This article talk page was automatically added with {{WikiProject Food and drink}} banner as it falls under Category:Food or one of its subcategories. If you find this addition an error, Kindly undo the changes and update the inappropriate categories if needed. The bot was instructed to tagg these articles upon consenus from WikiProject Food and drink. You can find the related request for tagging here . Maximum and carefull attention was done to avoid any wrongly tagging any categories , but mistakes may happen... If you have concerns , please inform on the project talk page -- TinucherianBot (talk) 17:35, 3 July 2008 (UTC)

Intro paragraph[edit]

The intro paragraph to this article was very confusing to read. I have attempted to clean it up a bit and clarify that this article is primarily about the insect, while carmine is the primary article for the dye. If it looks like I've made it worse, please feel free to revert. Kaldari (talk) 19:27, 12 January 2009 (UTC)

Suggest changing "no more than 1 in 10,000" to "as many as..." or "up to 1 in 10,000" —Preceding unsigned comment added by (talk) 02:49, 3 September 2009 (UTC)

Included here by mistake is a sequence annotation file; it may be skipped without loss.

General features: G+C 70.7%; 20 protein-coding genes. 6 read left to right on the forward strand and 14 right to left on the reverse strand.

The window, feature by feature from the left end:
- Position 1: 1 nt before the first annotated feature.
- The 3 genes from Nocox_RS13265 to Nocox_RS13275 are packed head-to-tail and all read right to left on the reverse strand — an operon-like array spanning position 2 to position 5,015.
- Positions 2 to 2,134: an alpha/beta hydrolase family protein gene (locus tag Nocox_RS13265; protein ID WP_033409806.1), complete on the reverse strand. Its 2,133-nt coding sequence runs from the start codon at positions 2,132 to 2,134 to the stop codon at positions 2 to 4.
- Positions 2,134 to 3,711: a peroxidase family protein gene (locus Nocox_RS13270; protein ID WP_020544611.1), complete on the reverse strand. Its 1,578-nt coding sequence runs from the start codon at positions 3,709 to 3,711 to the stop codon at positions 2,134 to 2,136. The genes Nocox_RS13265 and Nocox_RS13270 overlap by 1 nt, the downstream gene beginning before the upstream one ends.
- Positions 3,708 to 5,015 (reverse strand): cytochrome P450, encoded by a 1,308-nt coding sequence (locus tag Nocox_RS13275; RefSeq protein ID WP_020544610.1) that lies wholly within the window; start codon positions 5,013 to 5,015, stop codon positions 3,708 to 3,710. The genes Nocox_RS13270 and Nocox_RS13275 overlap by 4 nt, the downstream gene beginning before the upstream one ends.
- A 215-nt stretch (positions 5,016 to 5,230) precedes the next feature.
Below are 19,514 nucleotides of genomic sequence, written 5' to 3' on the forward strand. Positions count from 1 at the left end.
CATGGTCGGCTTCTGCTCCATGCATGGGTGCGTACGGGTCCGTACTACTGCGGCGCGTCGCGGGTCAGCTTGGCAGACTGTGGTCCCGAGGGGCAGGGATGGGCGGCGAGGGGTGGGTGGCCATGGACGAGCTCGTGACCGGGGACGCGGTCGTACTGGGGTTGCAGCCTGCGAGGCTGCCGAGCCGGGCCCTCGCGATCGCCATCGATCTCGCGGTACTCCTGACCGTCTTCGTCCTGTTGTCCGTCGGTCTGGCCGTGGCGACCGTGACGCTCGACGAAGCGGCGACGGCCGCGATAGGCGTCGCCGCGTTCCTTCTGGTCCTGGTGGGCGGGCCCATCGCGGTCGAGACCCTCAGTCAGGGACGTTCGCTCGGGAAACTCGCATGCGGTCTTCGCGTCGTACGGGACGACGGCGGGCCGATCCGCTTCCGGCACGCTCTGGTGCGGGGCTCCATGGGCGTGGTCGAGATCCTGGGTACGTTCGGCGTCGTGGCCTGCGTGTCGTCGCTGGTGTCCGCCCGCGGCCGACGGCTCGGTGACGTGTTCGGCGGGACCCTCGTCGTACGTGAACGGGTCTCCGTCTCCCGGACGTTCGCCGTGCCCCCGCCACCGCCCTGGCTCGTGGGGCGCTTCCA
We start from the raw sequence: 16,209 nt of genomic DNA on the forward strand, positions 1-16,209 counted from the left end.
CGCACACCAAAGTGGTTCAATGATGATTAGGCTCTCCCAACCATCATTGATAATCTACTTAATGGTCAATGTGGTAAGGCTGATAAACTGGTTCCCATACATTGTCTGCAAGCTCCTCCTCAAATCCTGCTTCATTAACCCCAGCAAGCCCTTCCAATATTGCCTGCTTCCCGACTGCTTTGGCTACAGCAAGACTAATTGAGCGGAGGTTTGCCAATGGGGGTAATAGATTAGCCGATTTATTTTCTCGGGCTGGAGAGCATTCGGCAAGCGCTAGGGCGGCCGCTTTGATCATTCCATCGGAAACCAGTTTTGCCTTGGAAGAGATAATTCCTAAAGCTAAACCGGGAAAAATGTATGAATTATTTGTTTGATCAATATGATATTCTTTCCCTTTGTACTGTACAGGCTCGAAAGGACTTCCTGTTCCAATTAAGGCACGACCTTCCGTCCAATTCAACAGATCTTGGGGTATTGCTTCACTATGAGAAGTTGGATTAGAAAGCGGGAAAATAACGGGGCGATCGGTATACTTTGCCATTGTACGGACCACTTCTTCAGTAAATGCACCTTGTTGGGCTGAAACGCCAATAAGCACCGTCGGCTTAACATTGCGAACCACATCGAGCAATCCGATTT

History section[edit]

The spread of cochineal cultivation may need sorting out, especially in relation to the Mexican War of Independence in the early nineteenth century. The text implies that the spread occurred thereafter; a source would be helpful here. Kablammo (talk) 00:53, 3 September 2009 (UTC)

One reason for its popularity is that, unlike many commercial synthetic red dyes, it is not toxic or carcinogenic.[edit]

This statement really needs [citation needed]. What studies have been done to ensure there are no carcinogenic qualities of chemicals present in Cochineal? Really, if I was looking for a new, horrid, carcinogenic toxin, the place I would start looking is the juices of various insects.